What is the Self?
Updated: 8 February 2019
I have modified and expanded on the words I use in this introduction relating to thoughts in a newer chapter called Metadata and the Mind, Chapter 13. What I write here is still relevant and forms part of my evolving understanding, so I have left it as I wrote it maybe a year ago.
As the basis for this book is the description of a journey that takes one to a reality beyond our concept of whom we think we are I thought that a few words on that concept might be a good idea.
Firstly, just to get the terminology out of the way, the ‘self’ Bernadette and others talk about can also be given names such as ‘ego’, ‘me’, ‘I’, along with other labels, or a specific identifier like ‘Tony Eastmead‘. I have gone mostly with ‘self‘ because it ties in with many of the quotes I share, but as always use whatever terminology that works best for you. I will write about the self in greater detail shortly, but as a starting point, its definition in the context of this document is the physical and mental package we identify as that unique ‘me’ entity, which exists separately from everything else in our world.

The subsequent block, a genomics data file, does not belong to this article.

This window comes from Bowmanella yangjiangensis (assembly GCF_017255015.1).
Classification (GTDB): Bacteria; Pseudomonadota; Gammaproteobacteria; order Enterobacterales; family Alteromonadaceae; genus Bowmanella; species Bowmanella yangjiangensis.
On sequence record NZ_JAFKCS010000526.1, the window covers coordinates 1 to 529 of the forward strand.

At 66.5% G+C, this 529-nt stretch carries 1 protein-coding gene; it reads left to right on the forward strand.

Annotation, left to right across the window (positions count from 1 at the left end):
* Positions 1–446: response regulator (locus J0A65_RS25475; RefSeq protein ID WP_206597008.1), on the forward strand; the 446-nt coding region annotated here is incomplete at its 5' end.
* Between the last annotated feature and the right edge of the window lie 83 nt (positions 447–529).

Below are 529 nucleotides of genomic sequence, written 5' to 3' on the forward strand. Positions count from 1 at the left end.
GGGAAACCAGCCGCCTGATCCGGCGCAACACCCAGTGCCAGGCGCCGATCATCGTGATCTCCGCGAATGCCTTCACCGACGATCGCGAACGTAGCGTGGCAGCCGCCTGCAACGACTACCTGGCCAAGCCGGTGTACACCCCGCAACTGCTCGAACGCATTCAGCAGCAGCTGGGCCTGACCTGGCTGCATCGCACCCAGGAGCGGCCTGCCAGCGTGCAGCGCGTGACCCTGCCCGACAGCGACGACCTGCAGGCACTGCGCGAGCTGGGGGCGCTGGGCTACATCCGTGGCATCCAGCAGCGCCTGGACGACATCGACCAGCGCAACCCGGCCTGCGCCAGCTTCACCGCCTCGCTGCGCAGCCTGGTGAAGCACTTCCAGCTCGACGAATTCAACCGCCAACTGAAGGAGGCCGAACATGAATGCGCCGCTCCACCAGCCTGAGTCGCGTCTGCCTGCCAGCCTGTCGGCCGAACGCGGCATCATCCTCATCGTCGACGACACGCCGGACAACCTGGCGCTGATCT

I will also use the expression mind but I don’t use this solely in relation to the act of thinking or thoughts, these being totally neutral in their pure state. Like clouds passing across the sky thoughts can be viewed by an observer but in themselves they have no power to impact us. If we only use this very limited interpretation of mind it is a very benign definition and the mind is anything but that.
I prefer a broader definition of mind, still with thinking as the core, but thinking that is energised with the two powerful elements of memories and emotions. A thought will often draw on stored memories, which are brought into the now to be re-lived, but they only become a tangible reality once an emotion is attached to them and it is this spontaneous melding of the two that then drives our actions and reaction. These three components when combined give life and certainly to the self, the person we literally think we are.
I learned that without any feelings to back it up, the mind is absolutely powerless to affect a single thing. Bernadette.
Applying logic to this supposition, if we dissolve this package, which only exists because of the mind, the linked self-identity must fade as well. All of this may sound confusing or bizarre at this early stage of the book but stick with it and I will expand as we go along, which may or may not clarify things!